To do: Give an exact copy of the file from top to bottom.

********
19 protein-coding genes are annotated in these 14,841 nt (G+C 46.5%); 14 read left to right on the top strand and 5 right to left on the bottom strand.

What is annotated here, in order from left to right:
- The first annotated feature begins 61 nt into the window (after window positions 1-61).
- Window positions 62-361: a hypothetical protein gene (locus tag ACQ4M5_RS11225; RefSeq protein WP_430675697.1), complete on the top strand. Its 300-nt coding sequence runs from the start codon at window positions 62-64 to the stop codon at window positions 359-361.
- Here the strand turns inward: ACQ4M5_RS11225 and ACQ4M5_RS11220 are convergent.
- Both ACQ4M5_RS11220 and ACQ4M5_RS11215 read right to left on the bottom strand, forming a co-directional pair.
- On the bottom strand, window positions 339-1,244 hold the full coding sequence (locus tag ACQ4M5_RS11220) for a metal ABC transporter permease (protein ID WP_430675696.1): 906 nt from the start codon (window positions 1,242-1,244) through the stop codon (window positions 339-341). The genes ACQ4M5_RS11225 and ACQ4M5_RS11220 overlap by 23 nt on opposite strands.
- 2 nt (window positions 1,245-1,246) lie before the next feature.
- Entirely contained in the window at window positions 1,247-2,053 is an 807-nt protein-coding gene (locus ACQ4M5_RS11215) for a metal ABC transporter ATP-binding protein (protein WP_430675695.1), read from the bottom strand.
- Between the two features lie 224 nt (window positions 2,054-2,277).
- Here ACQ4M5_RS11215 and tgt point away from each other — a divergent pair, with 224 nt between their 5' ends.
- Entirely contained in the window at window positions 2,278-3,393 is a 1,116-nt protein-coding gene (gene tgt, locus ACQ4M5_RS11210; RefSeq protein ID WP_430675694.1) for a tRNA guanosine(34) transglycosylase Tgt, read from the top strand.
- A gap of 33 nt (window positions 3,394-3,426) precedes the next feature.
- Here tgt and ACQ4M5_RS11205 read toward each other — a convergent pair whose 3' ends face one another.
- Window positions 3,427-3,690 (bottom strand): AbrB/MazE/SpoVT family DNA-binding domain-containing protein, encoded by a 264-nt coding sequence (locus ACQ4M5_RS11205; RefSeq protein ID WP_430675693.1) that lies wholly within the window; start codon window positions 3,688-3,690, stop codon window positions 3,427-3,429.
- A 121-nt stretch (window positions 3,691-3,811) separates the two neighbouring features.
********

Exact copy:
19 protein-coding genes are annotated in these 14,841 nt (G+C 46.5%); 14 read left to right on the top strand and 5 right to left on the bottom strand.

What is annotated here, in order from left to right:
- The first annotated feature begins 61 nt into the window (after window positions 1-61).
- Window positions 62-361: a hypothetical protein gene (locus tag ACQ4M5_RS11225; RefSeq protein WP_430675697.1), complete on the top strand. Its 300-nt coding sequence runs from the start codon at window positions 62-64 to the stop codon at window positions 359-361.
- Here the strand turns inward: ACQ4M5_RS11225 and ACQ4M5_RS11220 are convergent.
- Both ACQ4M5_RS11220 and ACQ4M5_RS11215 read right to left on the bottom strand, forming a co-directional pair.
- On the bottom strand, window positions 339-1,244 hold the full coding sequence (locus tag ACQ4M5_RS11220) for a metal ABC transporter permease (protein ID WP_430675696.1): 906 nt from the start codon (window positions 1,242-1,244) through the stop codon (window positions 339-341). The genes ACQ4M5_RS11225 and ACQ4M5_RS11220 overlap by 23 nt on opposite strands.
- 2 nt (window positions 1,245-1,246) lie before the next feature.
- Entirely contained in the window at window positions 1,247-2,053 is an 807-nt protein-coding gene (locus ACQ4M5_RS11215) for a metal ABC transporter ATP-binding protein (protein WP_430675695.1), read from the bottom strand.
- Between the two features lie 224 nt (window positions 2,054-2,277).
- Here ACQ4M5_RS11215 and tgt point away from each other — a divergent pair, with 224 nt between their 5' ends.
- Entirely contained in the window at window positions 2,278-3,393 is a 1,116-nt protein-coding gene (gene tgt, locus ACQ4M5_RS11210; RefSeq protein ID WP_430675694.1) for a tRNA guanosine(34) transglycosylase Tgt, read from the top strand.
- A gap of 33 nt (window positions 3,394-3,426) precedes the next feature.
- Here tgt and ACQ4M5_RS11205 read toward each other — a convergent pair whose 3' ends face one another.
- Window positions 3,427-3,690 (bottom strand): AbrB/MazE/SpoVT family DNA-binding domain-containing protein, encoded by a 264-nt coding sequence (locus ACQ4M5_RS11205; RefSeq protein ID WP_430675693.1) that lies wholly within the window; start codon window positions 3,688-3,690, stop codon window positions 3,427-3,429.
- A 121-nt stretch (window positions 3,691-3,811) separates the two neighbouring features.